“We believe music-making should be radically participatory, driven by the audience as much as the musicians.” So impressed with how, throughout the pandemic, the work has only deepened and matured at the Iris Music Project. Founder and cellist (and Community MusicWorks Fellowship Program alum) Lauren Latessa shares much, much more that's worth listening to in this recently recorded conversation for Charles E. Smith Life Communities in Rockville, Maryland.
I'm struck, listening to this conversation, by how frank Igor Levit is about making music being essential to his own mental health ("stability") during the first wave of the pandemic. A reminder to me that, while the act of sharing music so generously may be perceived as altruism, there is clear mutual benefit, as there should be. After all, how can such a generative, creative act as making music not provide important intangible rewards, and foremost to the musician(s) involved?
"The fact that I was able to play...and I couldn't care less whether there are two people or 35,000. Just that gave me a great deal of mental stability. So it went both ways: it was for the people, and very much for myself."
"This is an exhausting time, and yes, I am tired...[making music] is holding me together. This feeling, even for me, is new. Since this year , it really became mentally, physically--health-wise--absolutely existential... just to press down the keys and to hear something that comes out. This gives me hope, it gives me stability. And on the other side, there are the people who actually felt the same."
Dear musician friends,
Unfortunately, I think we’re all expecting January to be a very hard month. Omicron is going to cause all manner of disruptions across the US, and many of us will be spending a lot of time at home. Again. This feels eerily reminiscent of the day in March 2020 when I sat down to share some initial thoughts about musicianship in isolation.
I suspect that in-person performances will largely be placed on pause during early 2022's viral surge, leading to not only the loss of income but also the loss of important and life-affirming opportunities to be together, warding off the impending accompanying surge in social isolation.
With nearly two pandemic years under our belts, it will feel almost normal for ensembles and organizations to quickly pivot to sharing pre-recorded concerts to fill the empty spaces in our lives where the happily crowded venues are supposed to be. This approach certainly worked well for many organizations in 2020 and into 2021.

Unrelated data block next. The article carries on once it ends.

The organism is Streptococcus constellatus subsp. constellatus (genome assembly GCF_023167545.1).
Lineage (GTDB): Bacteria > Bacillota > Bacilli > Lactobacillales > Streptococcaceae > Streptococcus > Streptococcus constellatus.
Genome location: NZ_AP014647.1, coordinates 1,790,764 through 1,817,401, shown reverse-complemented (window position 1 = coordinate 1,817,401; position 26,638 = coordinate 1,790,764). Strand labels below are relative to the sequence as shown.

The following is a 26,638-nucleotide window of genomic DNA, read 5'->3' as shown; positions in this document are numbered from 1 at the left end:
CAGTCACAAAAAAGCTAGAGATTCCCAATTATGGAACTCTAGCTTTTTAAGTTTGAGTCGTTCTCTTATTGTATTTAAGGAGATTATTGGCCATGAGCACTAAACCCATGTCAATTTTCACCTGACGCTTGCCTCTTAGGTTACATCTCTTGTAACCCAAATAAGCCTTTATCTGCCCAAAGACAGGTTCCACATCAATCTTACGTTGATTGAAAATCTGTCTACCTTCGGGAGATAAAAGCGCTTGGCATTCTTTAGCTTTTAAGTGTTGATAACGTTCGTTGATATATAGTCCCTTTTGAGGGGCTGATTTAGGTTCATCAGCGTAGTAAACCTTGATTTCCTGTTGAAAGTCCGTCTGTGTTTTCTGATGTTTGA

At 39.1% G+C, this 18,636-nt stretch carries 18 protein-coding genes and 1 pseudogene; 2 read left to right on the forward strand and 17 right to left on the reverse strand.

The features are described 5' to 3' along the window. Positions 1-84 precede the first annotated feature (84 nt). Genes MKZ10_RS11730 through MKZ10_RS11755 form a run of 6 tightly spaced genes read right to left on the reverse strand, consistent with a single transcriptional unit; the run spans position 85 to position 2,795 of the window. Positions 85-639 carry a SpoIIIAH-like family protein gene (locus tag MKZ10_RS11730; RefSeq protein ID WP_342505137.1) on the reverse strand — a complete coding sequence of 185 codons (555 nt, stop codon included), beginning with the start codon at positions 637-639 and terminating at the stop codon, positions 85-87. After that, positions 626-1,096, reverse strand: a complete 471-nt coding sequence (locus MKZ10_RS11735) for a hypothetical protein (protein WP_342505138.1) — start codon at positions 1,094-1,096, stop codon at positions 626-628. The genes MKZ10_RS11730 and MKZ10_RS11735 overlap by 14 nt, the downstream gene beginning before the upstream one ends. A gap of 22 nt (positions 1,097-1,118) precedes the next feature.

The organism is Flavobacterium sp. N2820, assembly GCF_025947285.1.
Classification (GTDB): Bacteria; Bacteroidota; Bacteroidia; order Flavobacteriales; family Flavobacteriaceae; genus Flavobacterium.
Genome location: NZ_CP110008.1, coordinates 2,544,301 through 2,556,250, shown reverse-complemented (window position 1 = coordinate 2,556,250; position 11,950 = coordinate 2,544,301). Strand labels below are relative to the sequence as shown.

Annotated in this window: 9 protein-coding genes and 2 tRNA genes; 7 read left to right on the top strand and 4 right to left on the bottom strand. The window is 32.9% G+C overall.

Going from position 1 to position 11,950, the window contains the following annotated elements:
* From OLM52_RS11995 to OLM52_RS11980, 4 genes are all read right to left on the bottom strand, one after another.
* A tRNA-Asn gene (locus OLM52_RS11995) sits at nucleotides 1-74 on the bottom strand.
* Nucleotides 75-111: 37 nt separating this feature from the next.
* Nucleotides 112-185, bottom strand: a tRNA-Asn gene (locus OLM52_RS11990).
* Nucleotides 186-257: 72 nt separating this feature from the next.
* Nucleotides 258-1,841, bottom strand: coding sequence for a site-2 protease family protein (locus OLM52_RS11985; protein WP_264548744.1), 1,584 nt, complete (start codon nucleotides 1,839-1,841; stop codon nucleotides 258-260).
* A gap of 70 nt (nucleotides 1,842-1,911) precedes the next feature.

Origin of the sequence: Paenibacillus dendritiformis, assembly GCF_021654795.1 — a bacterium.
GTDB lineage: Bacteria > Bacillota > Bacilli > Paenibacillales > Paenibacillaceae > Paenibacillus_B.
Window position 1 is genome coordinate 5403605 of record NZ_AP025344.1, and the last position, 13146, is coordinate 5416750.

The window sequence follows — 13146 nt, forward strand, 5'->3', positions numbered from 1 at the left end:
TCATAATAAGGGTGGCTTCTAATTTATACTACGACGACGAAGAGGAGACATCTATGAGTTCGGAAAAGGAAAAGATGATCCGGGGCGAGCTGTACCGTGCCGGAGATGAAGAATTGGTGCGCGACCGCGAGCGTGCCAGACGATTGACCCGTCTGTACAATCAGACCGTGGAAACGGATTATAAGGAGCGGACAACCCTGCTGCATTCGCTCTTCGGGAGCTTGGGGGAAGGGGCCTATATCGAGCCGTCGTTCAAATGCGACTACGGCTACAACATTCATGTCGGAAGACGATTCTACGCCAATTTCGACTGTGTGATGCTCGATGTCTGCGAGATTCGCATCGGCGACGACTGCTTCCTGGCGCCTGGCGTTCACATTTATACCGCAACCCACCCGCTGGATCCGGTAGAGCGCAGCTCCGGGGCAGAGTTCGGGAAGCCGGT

However, instead of turning to these pre-recorded presentations, I’m writing to ask you to please consider the uniquely important opportunity at hand:
As individual musicians, we can create moments of real connection, even if they are fleeting, from the safety of our own homes, and feature less-than-ideal production values. The essential quality is the vulnerability of the human-to-human connection, something that can only happen in real time, and something that, as musicians,
Yes, Zoom fatigue is real. We don’t especially need more content to view on our devices, no matter how good that content is. If anything, what we need most is to get as close as we can to the irreplaceable feeling of sharing a space with another person, having that experience of intimacy, feeling connected. The Surgeon General feels strongly about this, too.
Here’s my wish for 2022, and please amend it as appropriate to your situation and resources.
This winter, I would love to be able to tune in to evening live streams of musicians (especially musicians I know) sharing any solo works in their repertoire. After 9 pm on a dark and frigid January night? Even better because there are fewer potential distractions than during the productive hours of the day. Could be serious or fun or experimental, or even irreverent. Could be 15 minutes, 30 minutes, an hour. This doesn't have to be Igor Levit's Hauskonzerte marathon. The length doesn’t matter so long as we get to experience that moment of vulnerability that can be felt even through the mediating presence of a computer screen.
Is it enough to simply play or sing without commentary? Let's find out. If you feel comfortable with speaking, I* would love that, especially if you are candidly sharing something from your personal experience. But this doesn’t need to be a two-way interaction to provide a significant benefit for those who tune in.
(*When I write in the first person, I’m fully convinced that I’m speaking for a substantial portion, if not all of your potential audience.)
YouTube Live or FaceBook Live or Periscope or Zoom are all good (enough) options. You may know of others. Want to try recreating a salon experience on Kumospace? I’ll be so curious to join you. If you are associated with a group of musicians, please consider coordinating a weekly series. Otherwise, please help by sharing this idea with individual musician colleagues far and wide.
I look forward to being invited—along with your family, friends, and neighbors—to attend and support anything that you decide to try out this winter!
PS—This post is about encouraging an act of community service that we, as musicians, are well suited to provide. I recognize that many are currently hurting financially. While it may not lead to much, I like the idea of experimenting with adding a virtual “Tip Jar” option to your live stream. Importantly, this invitation to make a small contribution won’t dampen the important feeling of generosity associated with this act of connection. Whereas charging admission surely would. Providing links to Venmo, Zelle, PayPal are all good options. I'm curious about this "buy me a coffee" option that I find has a pleasingly casual vibe while asking for a donation.
Sharing student project documentation and, more recently, my own.